Section 172 of the criminal procedure code makes the provision of case diary. Section 172 of the Code which Section reads thus:
172. Diary of proceedings in investigation.-
(1) Every police officer making an investigation under this Chapter shall day by day enter his proceedings in the investigation in a diary, setting forth the time at which the information reached him, the time at which he began and closed his investigation, the place or places visited by him, and a statement of the circumstances ascertained through his investigation.
(2) Any Criminal Court may send for the police diaries of a case under inquiry or trial in such Court, and may use such diaries, not as evidence in the case, but to aid it in such inquiry or trial.
(3) Neither the accused nor his agents shall be entitled to call for such diaries, nor shall he or they be entitled to see them merely because they are referred to by the Court; but, if they are used by the police officer who made them to refresh his memory, of if the Court uses them for the purpose of contradicting such police officer, the provisions of Section 161 or Section 145, as the case may be, of the Indian Evidence Act, 1872, shall apply.
Sub-section (1) of the above Section mandates that every police officer making an investigation shall maintain a case diary of that case in which among other entries, shall maintain the statements of the witnesses examined by him during the course of his investigation.
Sub-section (2) of the same Section empowers a criminal court to send for such police diaries of a case under inquiry or trial in such Court, and permits the use of such diaries, not as evidence in the case, but to aid it in such inquiry or trial.
The words used in sub-section (2) of Section 172, more particularly police diaries of a case under inquiry or trial in such Court, indicates it is only that police diary in which the concerned investigating officer had made entries of his investigation and which pertains to the case being tried by the court alone can be sent for.
Sub-section (3) of Section 172 further imposes restrictions in the manner in which such diaries can be used by the court. It also specifically bars the right of an accused or his agent to call for such diaries.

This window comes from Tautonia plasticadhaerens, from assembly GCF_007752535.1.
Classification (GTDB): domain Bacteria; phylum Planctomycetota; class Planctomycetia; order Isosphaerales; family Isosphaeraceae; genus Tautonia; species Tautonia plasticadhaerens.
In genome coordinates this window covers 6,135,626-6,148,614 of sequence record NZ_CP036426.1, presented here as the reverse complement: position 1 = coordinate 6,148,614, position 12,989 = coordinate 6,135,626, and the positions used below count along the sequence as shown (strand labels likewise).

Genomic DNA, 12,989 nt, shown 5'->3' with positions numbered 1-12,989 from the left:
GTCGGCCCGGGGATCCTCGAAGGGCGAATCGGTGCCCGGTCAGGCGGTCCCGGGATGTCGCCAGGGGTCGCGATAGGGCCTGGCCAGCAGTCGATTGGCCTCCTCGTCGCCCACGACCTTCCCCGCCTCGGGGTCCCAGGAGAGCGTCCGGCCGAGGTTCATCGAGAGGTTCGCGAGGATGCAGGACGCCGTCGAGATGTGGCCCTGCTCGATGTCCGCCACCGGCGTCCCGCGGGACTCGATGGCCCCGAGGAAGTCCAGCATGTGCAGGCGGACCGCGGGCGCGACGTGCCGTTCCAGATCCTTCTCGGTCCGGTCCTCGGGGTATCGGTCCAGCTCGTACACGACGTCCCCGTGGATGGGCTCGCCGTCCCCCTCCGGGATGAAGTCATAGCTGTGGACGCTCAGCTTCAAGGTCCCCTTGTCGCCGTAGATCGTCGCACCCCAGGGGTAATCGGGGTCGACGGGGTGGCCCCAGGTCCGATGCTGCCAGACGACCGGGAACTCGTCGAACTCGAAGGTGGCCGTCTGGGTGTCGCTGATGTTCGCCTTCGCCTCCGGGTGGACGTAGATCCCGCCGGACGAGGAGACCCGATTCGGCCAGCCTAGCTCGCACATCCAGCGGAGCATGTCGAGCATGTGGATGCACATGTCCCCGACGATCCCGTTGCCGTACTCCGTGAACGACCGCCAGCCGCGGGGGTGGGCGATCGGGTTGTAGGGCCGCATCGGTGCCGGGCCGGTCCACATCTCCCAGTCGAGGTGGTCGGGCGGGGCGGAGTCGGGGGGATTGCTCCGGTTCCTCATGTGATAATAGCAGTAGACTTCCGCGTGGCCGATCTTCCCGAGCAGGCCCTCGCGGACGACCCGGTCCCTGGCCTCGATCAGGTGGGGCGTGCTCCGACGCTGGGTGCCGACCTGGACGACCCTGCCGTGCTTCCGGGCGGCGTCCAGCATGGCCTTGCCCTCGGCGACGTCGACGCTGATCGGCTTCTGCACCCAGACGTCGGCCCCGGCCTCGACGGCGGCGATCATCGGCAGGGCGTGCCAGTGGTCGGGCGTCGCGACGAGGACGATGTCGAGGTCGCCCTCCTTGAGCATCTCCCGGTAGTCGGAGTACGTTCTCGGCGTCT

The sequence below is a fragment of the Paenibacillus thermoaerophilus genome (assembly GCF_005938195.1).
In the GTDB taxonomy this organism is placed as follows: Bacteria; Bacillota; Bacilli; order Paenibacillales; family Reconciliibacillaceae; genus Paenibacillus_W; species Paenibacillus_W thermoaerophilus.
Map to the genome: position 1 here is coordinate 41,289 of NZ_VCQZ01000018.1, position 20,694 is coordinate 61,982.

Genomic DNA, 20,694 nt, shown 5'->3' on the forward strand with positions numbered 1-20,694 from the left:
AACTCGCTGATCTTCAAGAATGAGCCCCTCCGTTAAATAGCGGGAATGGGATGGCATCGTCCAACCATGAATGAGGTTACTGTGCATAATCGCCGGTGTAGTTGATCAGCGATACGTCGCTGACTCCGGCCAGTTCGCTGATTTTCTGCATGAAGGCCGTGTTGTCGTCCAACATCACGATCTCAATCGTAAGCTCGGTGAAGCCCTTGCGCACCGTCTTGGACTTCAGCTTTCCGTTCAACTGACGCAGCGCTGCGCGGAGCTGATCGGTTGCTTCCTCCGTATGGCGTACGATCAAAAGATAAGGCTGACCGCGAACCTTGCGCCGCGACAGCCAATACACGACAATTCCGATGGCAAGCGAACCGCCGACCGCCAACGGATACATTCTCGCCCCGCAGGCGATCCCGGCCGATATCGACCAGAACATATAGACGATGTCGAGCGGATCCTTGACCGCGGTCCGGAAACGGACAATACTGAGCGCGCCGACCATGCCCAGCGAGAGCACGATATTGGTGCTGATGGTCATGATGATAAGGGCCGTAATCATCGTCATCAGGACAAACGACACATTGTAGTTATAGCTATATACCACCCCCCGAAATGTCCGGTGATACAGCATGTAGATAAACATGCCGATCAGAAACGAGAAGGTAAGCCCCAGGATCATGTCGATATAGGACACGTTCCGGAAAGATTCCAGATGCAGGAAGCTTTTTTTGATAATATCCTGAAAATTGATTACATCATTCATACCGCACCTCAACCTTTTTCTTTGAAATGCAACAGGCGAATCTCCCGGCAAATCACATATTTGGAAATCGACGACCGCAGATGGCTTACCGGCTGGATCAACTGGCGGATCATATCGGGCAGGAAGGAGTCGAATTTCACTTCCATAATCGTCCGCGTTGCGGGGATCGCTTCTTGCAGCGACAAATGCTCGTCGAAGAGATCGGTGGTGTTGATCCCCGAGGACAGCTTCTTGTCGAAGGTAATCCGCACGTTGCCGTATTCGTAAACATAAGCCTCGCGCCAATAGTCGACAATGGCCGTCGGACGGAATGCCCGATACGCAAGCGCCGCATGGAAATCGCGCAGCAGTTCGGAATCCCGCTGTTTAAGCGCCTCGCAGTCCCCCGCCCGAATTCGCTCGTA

Thus, on a plain language of this Section, it is clear that this Section cannot be used for the purpose of summoning a case diary which does not pertain to the investigation of the case which is being tried by the court. It also stands to reason because so far as the accused is concerned in the case in which he is being tried, he would have been supplied with all the documents referred to under Section 207 of the Code.
Therefore, the question of he using the entries in the case diary would not arise. Section 172 is specifically meant for the contingencies when court finds it necessary to look into the case diary for the purpose of finding an aid in the trial or for the purpose of assisting the police officer to refresh his memory.
Therefore, Section 172 does not contemplate summoning of the case diary for the purpose of assisting the accused to have a look at the previous statements of the witness for using it for his benefit, as contemplated in Section 162 of the Code.
Mediums to use the statements recorded in other cases
Section 91(1) of the Code reads thus:
91. Summons to produce document or other thing.- (1) Whenever any Court or any officer in charge of a police station considers that the production of any document or other thing is necessary or desirable for the purposes of any investigation, inquiry, trial or other proceeding under this Code by or before such Court or officer, such Court may issue a summons, or such officer a written order, to the person in whose possession or power such document or thing is believed to be, requiring him to attend and produce it, or to produce it, at the time and place stated in the summons or order.
(2) Any person required under this section merely to produce a document or other thing shall be deemed to have complied with the requisition if he causes such document or thing to be produced instead of attending personally to produce the same.
(3) Nothing in this section shall be deemed — (a) to affect Sections 123 and 124 of the Indian Evidence Act, 1872 (1 of 1872), or the Bankers Books Evidence Act, 1891 (13 of 1891), or (b) to apply to a letter, postcard, telegram or other document or any parcel or thing in the custody of the postal or telegraph authority.
The language of Section 91 is much wider than the language of Section 172 and by no stretch of imagination it could be contended that the case diary maintained under Section 172 of the Code is not a document as contemplated under Section 91(1) of the Code.
If that be so and if the court comes to the conclusion that the production of such document is necessary or desirable then, in our opinion, the court is entitled to summon the case diary of another case under Section 91 of the Code de hors the provisions of Section 172 of the Code for the purpose of using the statements made in the said diary, for contradicting a witness.
When a case diary, as stated above, is summoned under Section 91(1) of the Code then the restrictions imposed under sub-sections (2) and (3) of Section 172 would not apply to the use of such case diary but while using a previous statement recorded in the said case diary, the court should bear in mind the restrictions imposed under Section 162 of the Code and Section 145 of the Evidence Act because what is sought to be used from the case dairy so produced, are the previous statements recorded under Section 161 of the Code.
Thus, a case diary of another case, not pertaining to the trial in hand can be summoned if the court trying the case considers that production of such a case diary is necessary or desirable for the purpose of trial, under Section 91 of the Code.
State Of Kerala vs Babu & Ors (1999)